Coming back from a situation where your trust has been broken by someone you love can be one of the hardest things to do, and there is truly no right or wrong way to forgive someone. Oftentimes, a betrayal involves a close, personal relationship such as a marriage or friendship. This can make it especially difficult to process and move forward from, and it can leave you second-guessing whether or not you’ll ever be able to trust the person who hurt you again.
The most important thing would be understanding what it means to forgive someone and why you want to do it. Forgiveness does not inherently mean that you are relieving them of any responsibility for their actions or that you have to continue your relationship. Rather it is the action of relinquishing yourself from any grudge or negative feelings towards that person that you’re holding onto. Even though standing firm on any dissatisfaction you may be feeling is completely valid, in the end you are causing yourself more harm than good.
Before you decide to forgive them, I would recommend that you take space and time for yourself to process your emotions and decide what you would like to do in regards to the future of the relationship. Take some time to shamelessly feel all of the anguish, anger, and hurt that you need to feel whilst reminding yourself that this is a natural response. Deal with these emotions in healthy ways such as journaling and using positive self-talk. Look in the mirror and tell yourself that you are valuable, beautiful, and resilient so that you can recover with a sense of self-worth and power.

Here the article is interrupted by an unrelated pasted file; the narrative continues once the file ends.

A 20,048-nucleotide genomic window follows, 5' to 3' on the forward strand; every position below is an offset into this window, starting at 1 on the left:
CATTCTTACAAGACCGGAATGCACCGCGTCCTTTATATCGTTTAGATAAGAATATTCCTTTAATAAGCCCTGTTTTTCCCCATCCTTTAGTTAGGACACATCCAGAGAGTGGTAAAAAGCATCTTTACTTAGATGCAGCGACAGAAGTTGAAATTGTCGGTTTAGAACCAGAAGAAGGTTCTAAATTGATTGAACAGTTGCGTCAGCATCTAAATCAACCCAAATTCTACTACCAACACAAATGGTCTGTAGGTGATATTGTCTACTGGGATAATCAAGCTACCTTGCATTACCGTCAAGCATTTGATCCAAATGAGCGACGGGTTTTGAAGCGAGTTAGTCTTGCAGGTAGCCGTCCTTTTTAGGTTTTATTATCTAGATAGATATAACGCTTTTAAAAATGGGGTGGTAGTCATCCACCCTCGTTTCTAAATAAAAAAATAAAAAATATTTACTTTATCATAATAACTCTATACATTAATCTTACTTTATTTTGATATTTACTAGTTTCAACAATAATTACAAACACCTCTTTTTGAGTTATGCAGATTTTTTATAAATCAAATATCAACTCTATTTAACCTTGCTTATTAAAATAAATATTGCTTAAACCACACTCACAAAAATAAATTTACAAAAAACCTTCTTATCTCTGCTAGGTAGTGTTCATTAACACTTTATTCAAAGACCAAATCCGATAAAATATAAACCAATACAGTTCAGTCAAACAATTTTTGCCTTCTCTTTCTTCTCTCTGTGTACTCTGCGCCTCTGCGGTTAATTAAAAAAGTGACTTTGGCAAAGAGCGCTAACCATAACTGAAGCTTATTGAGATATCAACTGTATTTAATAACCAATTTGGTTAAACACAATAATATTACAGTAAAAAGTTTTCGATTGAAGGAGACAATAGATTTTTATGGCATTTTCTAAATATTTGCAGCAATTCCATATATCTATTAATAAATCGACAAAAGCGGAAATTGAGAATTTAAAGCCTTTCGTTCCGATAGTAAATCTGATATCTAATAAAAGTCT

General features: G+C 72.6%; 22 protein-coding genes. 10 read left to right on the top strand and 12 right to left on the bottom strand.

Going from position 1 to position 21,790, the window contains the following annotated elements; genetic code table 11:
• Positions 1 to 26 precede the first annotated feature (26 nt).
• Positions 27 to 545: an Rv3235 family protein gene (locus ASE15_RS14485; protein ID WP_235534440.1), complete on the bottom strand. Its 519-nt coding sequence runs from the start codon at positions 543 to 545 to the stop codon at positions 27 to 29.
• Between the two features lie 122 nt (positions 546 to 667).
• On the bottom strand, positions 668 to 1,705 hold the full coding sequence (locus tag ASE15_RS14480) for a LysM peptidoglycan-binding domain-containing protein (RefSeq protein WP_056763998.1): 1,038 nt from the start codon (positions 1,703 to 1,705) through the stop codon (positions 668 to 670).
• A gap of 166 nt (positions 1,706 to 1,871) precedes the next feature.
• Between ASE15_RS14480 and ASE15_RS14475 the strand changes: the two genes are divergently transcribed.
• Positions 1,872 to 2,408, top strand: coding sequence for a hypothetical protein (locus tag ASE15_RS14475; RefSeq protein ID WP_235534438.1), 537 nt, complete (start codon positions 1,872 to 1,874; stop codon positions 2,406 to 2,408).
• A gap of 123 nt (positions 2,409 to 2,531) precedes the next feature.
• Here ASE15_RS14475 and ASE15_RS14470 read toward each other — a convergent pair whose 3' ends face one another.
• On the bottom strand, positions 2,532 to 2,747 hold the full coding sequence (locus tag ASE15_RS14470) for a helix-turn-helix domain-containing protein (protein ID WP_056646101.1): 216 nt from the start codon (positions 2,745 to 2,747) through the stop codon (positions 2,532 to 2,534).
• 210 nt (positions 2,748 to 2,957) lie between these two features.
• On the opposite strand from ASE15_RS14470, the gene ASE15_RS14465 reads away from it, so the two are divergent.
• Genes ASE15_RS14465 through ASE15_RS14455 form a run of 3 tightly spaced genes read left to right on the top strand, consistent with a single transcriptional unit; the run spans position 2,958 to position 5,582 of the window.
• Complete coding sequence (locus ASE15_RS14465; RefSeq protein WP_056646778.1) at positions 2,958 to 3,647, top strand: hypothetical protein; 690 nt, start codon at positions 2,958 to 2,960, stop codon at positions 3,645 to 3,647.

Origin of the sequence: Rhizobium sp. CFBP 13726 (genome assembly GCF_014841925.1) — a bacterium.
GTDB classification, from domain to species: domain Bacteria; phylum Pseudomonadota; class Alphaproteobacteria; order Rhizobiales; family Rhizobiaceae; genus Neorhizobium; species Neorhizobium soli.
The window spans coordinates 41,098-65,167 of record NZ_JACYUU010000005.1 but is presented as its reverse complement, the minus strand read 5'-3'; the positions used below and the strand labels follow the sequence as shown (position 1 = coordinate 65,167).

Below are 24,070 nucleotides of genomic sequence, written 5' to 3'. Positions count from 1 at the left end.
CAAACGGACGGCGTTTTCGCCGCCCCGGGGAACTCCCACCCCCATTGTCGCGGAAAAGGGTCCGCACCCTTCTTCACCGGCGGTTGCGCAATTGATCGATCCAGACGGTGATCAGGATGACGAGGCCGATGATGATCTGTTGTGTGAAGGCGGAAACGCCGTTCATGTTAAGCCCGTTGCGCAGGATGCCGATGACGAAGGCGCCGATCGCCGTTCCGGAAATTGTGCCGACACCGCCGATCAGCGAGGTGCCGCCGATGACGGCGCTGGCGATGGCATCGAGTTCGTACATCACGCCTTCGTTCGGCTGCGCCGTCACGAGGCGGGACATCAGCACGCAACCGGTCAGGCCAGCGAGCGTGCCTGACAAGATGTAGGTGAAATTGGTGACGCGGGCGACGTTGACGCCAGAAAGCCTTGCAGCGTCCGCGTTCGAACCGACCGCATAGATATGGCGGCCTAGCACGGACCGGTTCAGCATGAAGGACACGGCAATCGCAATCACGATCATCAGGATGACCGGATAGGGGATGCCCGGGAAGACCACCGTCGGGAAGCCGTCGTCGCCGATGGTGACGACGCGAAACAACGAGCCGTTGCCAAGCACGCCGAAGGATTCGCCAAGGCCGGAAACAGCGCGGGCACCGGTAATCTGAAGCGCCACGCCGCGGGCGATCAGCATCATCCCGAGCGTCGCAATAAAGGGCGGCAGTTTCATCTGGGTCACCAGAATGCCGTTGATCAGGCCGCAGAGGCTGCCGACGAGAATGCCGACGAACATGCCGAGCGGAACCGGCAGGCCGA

Taking a step back and giving a purpose to the betrayal can play a key part on the road to forgiveness as well. Instead of looking at through the lens of a tragedy leaving you damaged, you could change your perspective into actually being thankful that things happened the way that they did. For instance, if you caught your partner cheating, you could be grateful that you found out instead of living blindly while they continued to do it behind your back. An easier way of thinking would be to just think of the betrayal as something that has made you stronger for having endured the misery that followed; like a sword forged in flame. This process could reinforce the emotional strength you’ll need to forgive the person who broke your trust.
If you do decide to take the leap and rebuild the relationship, it is very possible. While that may be true, it will take time, honesty, and communication. Firstly, you and the other person must open up to one another and discuss how you feel. You may even be tempted to get angry, scream, or yell. But you must remain calm and be sure to use “I” statements when confronting them, such as “I feel hurt by your actions,”. You and the person who betrayed you must have empathy and take the time to understand where you’re each coming from. If you both agree that you would like to continue your relationship, then you could delve deeper into the healing process by seeking out therapy where they will give you different tools to do so.
All in all, the biggest secret to forgiveness is understanding that the purpose is not to excuse one’s behavior but to release ourselves from the weight of the negative emotions that we are carrying as a result of what happened.
Forgiveness must involve taking back power in your own life, so the main focus should be self-love and healing. You will find yourself on temporary highs of relief only to fall back into doubt and mistrust if you do not continuously put your own feelings first. Remember to nurture yourself and the new found confidence that follows will allow forgiveness to flow through you with more and more ease over time.